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Taxes, What Do Small Businesses Have to Pay?

If you run a business which trades for profit, you’re legally obligated to pay taxes to the government. But the taxes you pay depend on the type and size of company you operate, leading Turner Little to discuss; what taxes do small businesses have to pay?

Small business taxes

There are no specific ‘small business taxes.’ Rather, the taxes you pay to the government depends on the type of business you run. If you’re self-employed, you must send a self-assessment tax return to HM Revenue and Customs (HMRC), the government’s tax department, every year and pay income tax on any profits above a certain threshold, which is adjusted by Whitehall annually.

In contrast, if you form a limited company in the UK (which as experts in this field, Turner Little can help you with), you may have to pay corporation tax on any profits your business makes during its most recent accounting period. At present, all limited companies must pay a corporation tax rate of 20% on profits earned from 1st April 2015. Also whatever type of firm you operate, if you ‘dispose of’ one of your business’ assets for a profit, you’ll be required to pay capital gains tax.

Who must pay national insurance?

National insurance is essentially another type of business tax. So who must pay national insurance? You’re required to submit national insurance contributions to Whitehall if you’re aged 16 or over and if either you’re an employee earning more than £155 per week, or self-employed and making a profit of at least £5,965 or more. If you’re self-employed you may have to submit national insurance contributions as both an employer and an employee of your firm.

How Could VAT Affect Your Small Business?

Also, you may be required to charge Value Added Tax (VAT) of 20% on the price of most of the products and services you sell to customers. So how could VAT affect your small business? If your annual turnover exceeds a certain threshold (currently £82,000), you’re legally obligated to register for VAT. You must then pay VAT on your business’ ‘taxable supplies’ e.g. commission to HMRC.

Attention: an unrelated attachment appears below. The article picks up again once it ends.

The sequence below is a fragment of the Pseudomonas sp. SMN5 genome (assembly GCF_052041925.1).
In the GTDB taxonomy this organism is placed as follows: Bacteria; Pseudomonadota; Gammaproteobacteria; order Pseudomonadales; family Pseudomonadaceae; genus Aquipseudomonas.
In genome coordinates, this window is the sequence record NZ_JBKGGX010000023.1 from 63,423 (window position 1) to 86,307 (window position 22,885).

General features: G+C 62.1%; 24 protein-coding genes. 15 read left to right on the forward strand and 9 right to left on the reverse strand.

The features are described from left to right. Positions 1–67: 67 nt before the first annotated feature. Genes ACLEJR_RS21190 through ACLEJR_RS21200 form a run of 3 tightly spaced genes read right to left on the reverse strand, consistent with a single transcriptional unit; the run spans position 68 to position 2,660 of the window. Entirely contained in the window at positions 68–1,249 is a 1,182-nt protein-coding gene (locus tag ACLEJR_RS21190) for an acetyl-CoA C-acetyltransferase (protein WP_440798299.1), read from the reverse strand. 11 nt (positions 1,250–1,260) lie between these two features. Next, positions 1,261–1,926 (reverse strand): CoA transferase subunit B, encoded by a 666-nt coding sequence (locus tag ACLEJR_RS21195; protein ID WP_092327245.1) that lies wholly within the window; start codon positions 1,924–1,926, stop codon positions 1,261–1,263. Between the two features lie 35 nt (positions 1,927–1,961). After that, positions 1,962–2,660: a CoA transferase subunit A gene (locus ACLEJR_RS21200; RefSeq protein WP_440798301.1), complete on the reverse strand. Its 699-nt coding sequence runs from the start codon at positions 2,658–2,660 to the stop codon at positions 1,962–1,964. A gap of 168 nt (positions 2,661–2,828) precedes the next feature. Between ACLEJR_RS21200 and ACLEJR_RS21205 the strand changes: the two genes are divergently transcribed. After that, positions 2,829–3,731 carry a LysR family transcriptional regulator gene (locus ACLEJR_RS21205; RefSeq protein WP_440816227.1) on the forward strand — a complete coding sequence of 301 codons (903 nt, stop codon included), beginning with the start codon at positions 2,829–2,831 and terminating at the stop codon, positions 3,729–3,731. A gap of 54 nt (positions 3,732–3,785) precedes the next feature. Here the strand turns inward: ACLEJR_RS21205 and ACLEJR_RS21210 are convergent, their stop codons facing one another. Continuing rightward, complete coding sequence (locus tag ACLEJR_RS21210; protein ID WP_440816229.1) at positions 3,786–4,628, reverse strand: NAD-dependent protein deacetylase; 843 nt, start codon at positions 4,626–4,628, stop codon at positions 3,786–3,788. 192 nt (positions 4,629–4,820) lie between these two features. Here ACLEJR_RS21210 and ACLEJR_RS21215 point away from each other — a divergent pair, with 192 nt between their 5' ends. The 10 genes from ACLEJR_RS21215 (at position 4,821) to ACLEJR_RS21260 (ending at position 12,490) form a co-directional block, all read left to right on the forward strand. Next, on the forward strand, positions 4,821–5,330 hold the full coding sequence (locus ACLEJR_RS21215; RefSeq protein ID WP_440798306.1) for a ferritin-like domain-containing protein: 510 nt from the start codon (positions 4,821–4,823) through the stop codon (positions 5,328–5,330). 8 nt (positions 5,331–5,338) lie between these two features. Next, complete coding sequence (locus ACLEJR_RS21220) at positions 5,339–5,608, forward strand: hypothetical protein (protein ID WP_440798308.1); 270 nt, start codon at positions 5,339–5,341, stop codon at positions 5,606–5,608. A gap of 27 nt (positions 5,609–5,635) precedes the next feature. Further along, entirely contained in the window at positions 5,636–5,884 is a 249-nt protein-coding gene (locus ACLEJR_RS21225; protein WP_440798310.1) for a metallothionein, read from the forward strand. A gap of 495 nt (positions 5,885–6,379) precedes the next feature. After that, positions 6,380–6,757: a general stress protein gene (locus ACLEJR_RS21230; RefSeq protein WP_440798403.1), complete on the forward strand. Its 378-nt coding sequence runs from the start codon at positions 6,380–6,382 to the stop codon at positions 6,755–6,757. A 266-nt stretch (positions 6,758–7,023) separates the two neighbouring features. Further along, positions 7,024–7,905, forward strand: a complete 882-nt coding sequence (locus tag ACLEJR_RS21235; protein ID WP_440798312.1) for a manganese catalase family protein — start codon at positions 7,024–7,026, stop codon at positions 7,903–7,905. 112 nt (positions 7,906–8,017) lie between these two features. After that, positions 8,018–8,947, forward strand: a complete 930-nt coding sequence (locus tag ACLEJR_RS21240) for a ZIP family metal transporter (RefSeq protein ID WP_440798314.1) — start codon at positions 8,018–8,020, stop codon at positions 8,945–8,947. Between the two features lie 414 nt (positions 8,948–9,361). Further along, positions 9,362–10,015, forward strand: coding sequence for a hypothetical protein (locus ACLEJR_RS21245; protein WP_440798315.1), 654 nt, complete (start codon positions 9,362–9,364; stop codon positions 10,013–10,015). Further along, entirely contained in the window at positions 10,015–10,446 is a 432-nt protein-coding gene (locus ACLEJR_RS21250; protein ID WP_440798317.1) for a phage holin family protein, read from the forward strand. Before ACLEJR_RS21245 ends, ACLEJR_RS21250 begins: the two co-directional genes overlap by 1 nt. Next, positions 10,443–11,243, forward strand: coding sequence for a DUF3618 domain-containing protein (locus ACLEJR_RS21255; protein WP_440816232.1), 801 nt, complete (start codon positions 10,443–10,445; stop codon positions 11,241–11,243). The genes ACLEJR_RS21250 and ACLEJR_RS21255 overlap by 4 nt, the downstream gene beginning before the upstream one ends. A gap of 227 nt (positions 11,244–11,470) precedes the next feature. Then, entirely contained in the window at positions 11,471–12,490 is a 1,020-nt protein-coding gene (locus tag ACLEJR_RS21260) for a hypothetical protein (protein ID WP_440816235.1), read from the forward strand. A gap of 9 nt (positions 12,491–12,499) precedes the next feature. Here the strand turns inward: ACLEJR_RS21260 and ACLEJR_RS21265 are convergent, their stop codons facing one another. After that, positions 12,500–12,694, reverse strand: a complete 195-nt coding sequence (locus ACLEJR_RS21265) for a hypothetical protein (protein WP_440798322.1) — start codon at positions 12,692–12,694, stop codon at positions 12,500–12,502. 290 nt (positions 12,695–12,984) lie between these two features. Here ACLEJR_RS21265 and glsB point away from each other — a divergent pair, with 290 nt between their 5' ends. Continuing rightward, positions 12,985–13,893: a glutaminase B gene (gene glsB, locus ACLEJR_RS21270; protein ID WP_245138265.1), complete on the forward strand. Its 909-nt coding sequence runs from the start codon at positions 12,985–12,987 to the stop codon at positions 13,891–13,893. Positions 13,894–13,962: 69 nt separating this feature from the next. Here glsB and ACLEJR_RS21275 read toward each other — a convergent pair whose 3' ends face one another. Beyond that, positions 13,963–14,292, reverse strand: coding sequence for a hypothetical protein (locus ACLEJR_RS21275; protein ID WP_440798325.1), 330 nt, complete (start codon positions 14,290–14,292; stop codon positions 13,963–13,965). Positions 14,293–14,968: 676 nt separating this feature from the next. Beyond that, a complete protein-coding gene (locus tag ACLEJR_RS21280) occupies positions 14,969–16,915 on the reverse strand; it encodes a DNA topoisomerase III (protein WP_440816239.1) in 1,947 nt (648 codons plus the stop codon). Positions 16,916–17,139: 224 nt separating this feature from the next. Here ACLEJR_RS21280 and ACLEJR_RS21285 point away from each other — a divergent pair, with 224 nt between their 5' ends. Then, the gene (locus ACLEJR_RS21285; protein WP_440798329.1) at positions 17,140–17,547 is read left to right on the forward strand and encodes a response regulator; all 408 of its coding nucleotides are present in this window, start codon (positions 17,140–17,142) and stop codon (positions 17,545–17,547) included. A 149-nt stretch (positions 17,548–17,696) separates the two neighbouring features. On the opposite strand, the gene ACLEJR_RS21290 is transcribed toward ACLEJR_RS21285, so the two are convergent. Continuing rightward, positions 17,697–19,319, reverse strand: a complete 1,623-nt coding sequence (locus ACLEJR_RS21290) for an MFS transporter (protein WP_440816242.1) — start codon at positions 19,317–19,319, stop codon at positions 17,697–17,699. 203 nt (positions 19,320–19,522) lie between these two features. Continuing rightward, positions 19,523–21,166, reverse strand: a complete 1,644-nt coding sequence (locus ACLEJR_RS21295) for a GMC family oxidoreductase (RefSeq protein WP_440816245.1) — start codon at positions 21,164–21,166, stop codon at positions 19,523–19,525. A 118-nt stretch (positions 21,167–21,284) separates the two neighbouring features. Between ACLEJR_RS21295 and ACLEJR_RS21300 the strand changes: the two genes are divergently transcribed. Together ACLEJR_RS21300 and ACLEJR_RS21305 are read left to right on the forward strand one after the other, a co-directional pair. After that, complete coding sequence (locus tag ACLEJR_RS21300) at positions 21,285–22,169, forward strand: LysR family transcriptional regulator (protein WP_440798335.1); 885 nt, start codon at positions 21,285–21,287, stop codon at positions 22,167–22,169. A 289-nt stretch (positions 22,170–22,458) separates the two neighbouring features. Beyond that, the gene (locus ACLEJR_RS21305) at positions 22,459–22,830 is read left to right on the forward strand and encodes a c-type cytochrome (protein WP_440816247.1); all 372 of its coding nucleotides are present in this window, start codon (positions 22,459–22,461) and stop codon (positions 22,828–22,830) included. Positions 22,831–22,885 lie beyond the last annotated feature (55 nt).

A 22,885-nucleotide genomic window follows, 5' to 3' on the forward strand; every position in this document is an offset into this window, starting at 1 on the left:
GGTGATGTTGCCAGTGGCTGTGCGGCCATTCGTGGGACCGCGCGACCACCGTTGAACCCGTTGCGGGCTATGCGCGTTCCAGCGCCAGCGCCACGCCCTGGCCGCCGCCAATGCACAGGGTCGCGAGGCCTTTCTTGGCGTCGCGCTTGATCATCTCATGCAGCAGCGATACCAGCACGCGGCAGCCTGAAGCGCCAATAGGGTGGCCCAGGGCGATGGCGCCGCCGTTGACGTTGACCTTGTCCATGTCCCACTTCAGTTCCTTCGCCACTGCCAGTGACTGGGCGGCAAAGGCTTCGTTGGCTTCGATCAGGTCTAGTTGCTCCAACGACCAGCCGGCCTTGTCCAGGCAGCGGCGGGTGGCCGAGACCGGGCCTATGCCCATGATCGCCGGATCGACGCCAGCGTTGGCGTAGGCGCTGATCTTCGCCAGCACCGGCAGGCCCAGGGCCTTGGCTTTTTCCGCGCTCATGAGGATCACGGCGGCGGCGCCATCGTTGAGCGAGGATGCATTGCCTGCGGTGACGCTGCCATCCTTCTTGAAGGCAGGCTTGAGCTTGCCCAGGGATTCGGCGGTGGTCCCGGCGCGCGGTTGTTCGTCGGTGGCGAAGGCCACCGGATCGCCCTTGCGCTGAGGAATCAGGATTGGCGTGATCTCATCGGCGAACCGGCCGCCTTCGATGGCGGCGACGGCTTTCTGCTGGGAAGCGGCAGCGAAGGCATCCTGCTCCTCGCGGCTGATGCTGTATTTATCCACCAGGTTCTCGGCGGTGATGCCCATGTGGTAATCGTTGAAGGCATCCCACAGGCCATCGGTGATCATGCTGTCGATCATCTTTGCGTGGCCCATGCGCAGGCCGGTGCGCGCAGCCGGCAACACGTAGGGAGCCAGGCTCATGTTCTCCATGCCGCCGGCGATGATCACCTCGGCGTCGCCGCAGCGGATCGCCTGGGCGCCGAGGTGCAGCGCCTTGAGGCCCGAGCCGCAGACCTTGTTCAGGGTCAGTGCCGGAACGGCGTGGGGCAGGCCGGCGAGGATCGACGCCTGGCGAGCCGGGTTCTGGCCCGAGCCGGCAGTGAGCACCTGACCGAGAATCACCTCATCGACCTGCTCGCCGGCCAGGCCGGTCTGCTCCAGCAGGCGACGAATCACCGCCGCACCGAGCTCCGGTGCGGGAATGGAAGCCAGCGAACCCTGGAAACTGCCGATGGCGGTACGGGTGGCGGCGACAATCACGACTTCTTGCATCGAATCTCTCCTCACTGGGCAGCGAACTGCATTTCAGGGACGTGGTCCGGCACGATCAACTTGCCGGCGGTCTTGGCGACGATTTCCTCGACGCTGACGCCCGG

After this, you charge VAT on the goods and services you sell to customers; if you charge more VAT than you’ve paid, you must submit the difference to HMRC. However, you’ve paid more VAT than you’ve charged your company’s customers, you can reclaim the difference from HMRC. If you’re the director of a limited company it’s you, not your business, that must register for VAT. You can utilise Turner Little’s miscellaneous corporate services to handle VAT registration.

Additional business taxes

If you’re a small business owner in the UK, you may be required to pay additional taxes depending on your circumstances. For example, you may have to pay business rates to HMRC if you use non-domestic properties e.g. offices, shops, for business purposes, or pay stamp duty if you buy commercial premises valued above a certain threshold. At present, the stamp duty threshold for non-residential properties and land is £150,000. Finally, you may be affected by a number of environmental and other specific types of taxes, depending on the industry your business operates in.

How to lower your tax bill

At this point, we need to explain how to lower your tax bill. There are a number of business tax allowances and reliefs you can use to reduce your company’s tax expenditure. For example, if you’re self-employed you can claim ‘allowable expenses’ e.g. employee wages. You can set against your taxable profits as well as your personal income tax allowance, to lower your firm’s income tax bill.

In order to reduce your firm’s tax bill, as well as fulfil your legal obligations, you need to keep proper business tax records detailing your company’s revenue and expenses. Therefore, your small business needs to invest in effective financial infrastructure to reduce the burden that tax places on its bottom line. As registered bank intermediaries and business consultants, Turner Little can supply the corporate banking services your firm requires to handle its tax obligations.

Turner Little

Turner Little was founded in 1998 and it has since become a well-established UK based professional Company Registration Agent, Registered Bank Intermediaries and Business Consultants, as well as Trust provider.

Turner Little and its affiliates do not provide tax, legal or accounting advice. Material on this page has been prepared for informational purposes only, and is not intended to provide, and should not be relied on for, tax, legal or accounting advice. You should consult your own tax, legal and accounting advisors before engaging in any transaction.